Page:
These rules apply whether you are an external partner or an internal one.
Rule number 1. Resistance is never universal. There are always pockets of power or pockets of discomfort. How you move them forward is simply an art. There is no such a thing as an entire organization resistant to change. Thinking that way is a trap. See rule number 10 (but not yet, keep reading)
Rule number 2. The system will always protect itself against solving the problems that it creates. Don’t expect sudden conversions. Turkeys don’t like Christmas. Start where there may be less antibodies. Usually in the edges of the organization, not the core-core
Rule number 3. Don’t overwhelm people with incredibly well-crafted and complex plans. Spend the energy helping them to visualize an attractive outcome that ‘can’t be refused’.
Rule number 4. People who ask for examples of where else something has been done before successfully, don’t really mean that. They mean ‘I need comfort’. If there is a deep discomfort, no number of examples will move them. Comfort can be given in many ways, not just case studies.
Rule number 5. Talk about the cost of not doing something much more than the cost of doing it.
Rule number 6. Your fans may not be your buyers (whether a consultant or an internal partner). Your readers may not be your clients. Your faithful and grateful audience may have no power (both internally in an organization or as external partner)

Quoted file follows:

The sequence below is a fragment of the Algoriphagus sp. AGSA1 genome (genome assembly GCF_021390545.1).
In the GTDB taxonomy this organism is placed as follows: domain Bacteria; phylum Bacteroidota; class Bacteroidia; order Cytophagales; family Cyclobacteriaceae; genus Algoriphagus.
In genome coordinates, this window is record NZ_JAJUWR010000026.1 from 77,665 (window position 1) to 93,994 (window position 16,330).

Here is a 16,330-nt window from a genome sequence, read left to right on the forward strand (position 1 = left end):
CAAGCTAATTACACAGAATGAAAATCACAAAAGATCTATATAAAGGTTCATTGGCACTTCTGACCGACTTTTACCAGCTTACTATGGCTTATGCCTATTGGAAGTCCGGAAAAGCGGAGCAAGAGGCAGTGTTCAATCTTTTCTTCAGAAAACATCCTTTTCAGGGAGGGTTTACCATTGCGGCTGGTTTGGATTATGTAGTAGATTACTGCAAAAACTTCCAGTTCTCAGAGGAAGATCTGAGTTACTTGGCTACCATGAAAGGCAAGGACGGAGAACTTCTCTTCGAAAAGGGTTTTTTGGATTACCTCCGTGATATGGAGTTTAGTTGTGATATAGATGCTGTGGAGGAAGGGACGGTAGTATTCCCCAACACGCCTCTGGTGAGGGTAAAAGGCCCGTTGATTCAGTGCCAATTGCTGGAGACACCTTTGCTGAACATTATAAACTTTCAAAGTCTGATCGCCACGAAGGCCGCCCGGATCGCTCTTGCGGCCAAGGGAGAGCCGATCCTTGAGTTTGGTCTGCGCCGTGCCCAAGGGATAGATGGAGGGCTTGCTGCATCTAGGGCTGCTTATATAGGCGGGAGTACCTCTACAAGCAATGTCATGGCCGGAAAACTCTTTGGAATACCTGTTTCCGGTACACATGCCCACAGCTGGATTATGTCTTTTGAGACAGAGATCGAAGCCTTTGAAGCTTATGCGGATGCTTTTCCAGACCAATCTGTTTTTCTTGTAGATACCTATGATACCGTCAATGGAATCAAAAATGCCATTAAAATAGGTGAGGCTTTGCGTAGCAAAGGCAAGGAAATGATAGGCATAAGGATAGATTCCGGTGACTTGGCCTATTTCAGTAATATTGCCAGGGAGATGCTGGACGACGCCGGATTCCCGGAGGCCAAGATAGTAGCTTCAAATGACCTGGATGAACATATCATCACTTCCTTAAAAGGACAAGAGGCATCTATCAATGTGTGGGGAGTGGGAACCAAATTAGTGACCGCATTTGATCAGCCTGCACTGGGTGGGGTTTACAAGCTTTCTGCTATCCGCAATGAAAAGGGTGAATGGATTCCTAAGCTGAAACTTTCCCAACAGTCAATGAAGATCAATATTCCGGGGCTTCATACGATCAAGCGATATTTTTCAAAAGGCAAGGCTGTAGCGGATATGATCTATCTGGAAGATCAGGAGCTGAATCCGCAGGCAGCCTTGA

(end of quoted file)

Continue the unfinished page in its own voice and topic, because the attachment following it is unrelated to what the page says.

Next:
Rule number 7. This is for external consultants and partners. Be prepared to say ‘you are not a good fit for us, we can’t help you. (Possibly with an added, ‘but we can give you the phone number of our competitors’)
Rule number 8. Whether external or internal partners, never, ever, ever present a full plan to the entire Leadership Team or Board without having gained previously individual buy-in at least in 2/3 of the members.
Rule number 9. If you get a super-excited and super-enthusiastic group of people who say ‘this is so good that it should be done across the board, not just us, let’s involve other higher or broader levels’, this is really bad news. Chances are it will never be done.
Rule number 10. ‘Readiness’ is a red herring. Nobody is ever ready. Don’t aim at full rational and emotional convincing of all. That the powers let you start, even if not fully convinced, is 100 times better than waiting for total enlightenment. People become ‘ready’ ( and that includes leadership teams) when they see good things already happening. Readiness is most a post-hoc state of mind.
Bonus rule: Consider this line by Robert A Heinlein (1973): ‘A fool cannot be protected from his folly. If you attempt to do so, you will not only arouse his animosity but also you will be attempting to deprive him of whatever benefit he is capable of deriving from experience. Never attempt to teach a pig to sing; it wastes your time and annoys the pig’. Sometimes singing is just impossible, get over it.